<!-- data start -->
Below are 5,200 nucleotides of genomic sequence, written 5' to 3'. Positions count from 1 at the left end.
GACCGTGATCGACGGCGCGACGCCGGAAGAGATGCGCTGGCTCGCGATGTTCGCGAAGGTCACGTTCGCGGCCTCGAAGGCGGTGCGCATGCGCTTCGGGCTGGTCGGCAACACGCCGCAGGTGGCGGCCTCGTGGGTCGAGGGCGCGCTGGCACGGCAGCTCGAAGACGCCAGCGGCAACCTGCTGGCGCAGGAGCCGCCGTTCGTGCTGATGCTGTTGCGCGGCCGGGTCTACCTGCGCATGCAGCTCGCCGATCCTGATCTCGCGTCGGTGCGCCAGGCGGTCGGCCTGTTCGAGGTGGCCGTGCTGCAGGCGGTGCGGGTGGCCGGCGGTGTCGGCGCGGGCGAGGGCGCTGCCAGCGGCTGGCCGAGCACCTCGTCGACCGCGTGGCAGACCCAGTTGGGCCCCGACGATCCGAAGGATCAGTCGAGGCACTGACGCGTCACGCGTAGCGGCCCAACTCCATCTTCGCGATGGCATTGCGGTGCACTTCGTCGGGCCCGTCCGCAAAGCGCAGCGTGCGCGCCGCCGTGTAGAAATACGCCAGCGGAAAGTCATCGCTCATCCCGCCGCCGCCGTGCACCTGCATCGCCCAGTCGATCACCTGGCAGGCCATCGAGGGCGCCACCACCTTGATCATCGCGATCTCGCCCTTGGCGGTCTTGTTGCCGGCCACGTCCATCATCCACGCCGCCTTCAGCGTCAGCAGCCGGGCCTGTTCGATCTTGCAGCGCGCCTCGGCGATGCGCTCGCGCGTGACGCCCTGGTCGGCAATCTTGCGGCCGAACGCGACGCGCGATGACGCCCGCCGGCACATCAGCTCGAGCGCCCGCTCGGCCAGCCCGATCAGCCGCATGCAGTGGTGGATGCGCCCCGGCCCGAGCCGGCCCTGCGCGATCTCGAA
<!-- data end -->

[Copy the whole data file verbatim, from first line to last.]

Below are 5,200 nucleotides of genomic sequence, written 5' to 3'. Positions count from 1 at the left end.
GACCGTGATCGACGGCGCGACGCCGGAAGAGATGCGCTGGCTCGCGATGTTCGCGAAGGTCACGTTCGCGGCCTCGAAGGCGGTGCGCATGCGCTTCGGGCTGGTCGGCAACACGCCGCAGGTGGCGGCCTCGTGGGTCGAGGGCGCGCTGGCACGGCAGCTCGAAGACGCCAGCGGCAACCTGCTGGCGCAGGAGCCGCCGTTCGTGCTGATGCTGTTGCGCGGCCGGGTCTACCTGCGCATGCAGCTCGCCGATCCTGATCTCGCGTCGGTGCGCCAGGCGGTCGGCCTGTTCGAGGTGGCCGTGCTGCAGGCGGTGCGGGTGGCCGGCGGTGTCGGCGCGGGCGAGGGCGCTGCCAGCGGCTGGCCGAGCACCTCGTCGACCGCGTGGCAGACCCAGTTGGGCCCCGACGATCCGAAGGATCAGTCGAGGCACTGACGCGTCACGCGTAGCGGCCCAACTCCATCTTCGCGATGGCATTGCGGTGCACTTCGTCGGGCCCGTCCGCAAAGCGCAGCGTGCGCGCCGCCGTGTAGAAATACGCCAGCGGAAAGTCATCGCTCATCCCGCCGCCGCCGTGCACCTGCATCGCCCAGTCGATCACCTGGCAGGCCATCGAGGGCGCCACCACCTTGATCATCGCGATCTCGCCCTTGGCGGTCTTGTTGCCGGCCACGTCCATCATCCACGCCGCCTTCAGCGTCAGCAGCCGGGCCTGTTCGATCTTGCAGCGCGCCTCGGCGATGCGCTCGCGCGTGACGCCCTGGTCGGCAATCTTGCGGCCGAACGCGACGCGCGATGACGCCCGCCGGCACATCAGCTCGAGCGCCCGCTCGGCCAGCCCGATCAGCCGCATGCAGTGGTGGATGCGCCCCGGCCCGAGCCGGCCCTGCGCGATCTCGAA